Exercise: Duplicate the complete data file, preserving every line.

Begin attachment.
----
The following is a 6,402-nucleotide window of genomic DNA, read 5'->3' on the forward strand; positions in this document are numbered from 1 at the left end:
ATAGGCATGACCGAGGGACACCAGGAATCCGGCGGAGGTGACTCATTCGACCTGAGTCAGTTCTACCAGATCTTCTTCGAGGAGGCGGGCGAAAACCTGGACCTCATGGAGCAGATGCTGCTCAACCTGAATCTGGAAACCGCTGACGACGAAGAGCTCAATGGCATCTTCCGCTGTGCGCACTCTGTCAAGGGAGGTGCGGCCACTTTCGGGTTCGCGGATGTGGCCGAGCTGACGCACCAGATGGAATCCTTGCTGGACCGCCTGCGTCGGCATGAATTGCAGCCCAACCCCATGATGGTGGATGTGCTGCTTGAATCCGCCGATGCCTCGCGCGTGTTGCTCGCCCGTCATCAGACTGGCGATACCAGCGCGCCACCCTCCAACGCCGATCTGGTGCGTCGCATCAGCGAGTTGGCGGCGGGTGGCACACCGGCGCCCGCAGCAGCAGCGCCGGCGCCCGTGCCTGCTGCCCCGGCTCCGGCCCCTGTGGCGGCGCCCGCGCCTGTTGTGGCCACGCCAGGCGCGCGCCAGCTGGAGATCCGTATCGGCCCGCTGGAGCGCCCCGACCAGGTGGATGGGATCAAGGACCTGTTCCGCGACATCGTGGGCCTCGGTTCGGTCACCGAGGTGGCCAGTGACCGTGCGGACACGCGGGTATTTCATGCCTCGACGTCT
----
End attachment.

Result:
The following is a 6,402-nucleotide window of genomic DNA, read 5'->3' on the forward strand; positions in this document are numbered from 1 at the left end:
ATAGGCATGACCGAGGGACACCAGGAATCCGGCGGAGGTGACTCATTCGACCTGAGTCAGTTCTACCAGATCTTCTTCGAGGAGGCGGGCGAAAACCTGGACCTCATGGAGCAGATGCTGCTCAACCTGAATCTGGAAACCGCTGACGACGAAGAGCTCAATGGCATCTTCCGCTGTGCGCACTCTGTCAAGGGAGGTGCGGCCACTTTCGGGTTCGCGGATGTGGCCGAGCTGACGCACCAGATGGAATCCTTGCTGGACCGCCTGCGTCGGCATGAATTGCAGCCCAACCCCATGATGGTGGATGTGCTGCTTGAATCCGCCGATGCCTCGCGCGTGTTGCTCGCCCGTCATCAGACTGGCGATACCAGCGCGCCACCCTCCAACGCCGATCTGGTGCGTCGCATCAGCGAGTTGGCGGCGGGTGGCACACCGGCGCCCGCAGCAGCAGCGCCGGCGCCCGTGCCTGCTGCCCCGGCTCCGGCCCCTGTGGCGGCGCCCGCGCCTGTTGTGGCCACGCCAGGCGCGCGCCAGCTGGAGATCCGTATCGGCCCGCTGGAGCGCCCCGACCAGGTGGATGGGATCAAGGACCTGTTCCGCGACATCGTGGGCCTCGGTTCGGTCACCGAGGTGGCCAGTGACCGTGCGGACACGCGGGTATTTCATGCCTCGACGTCT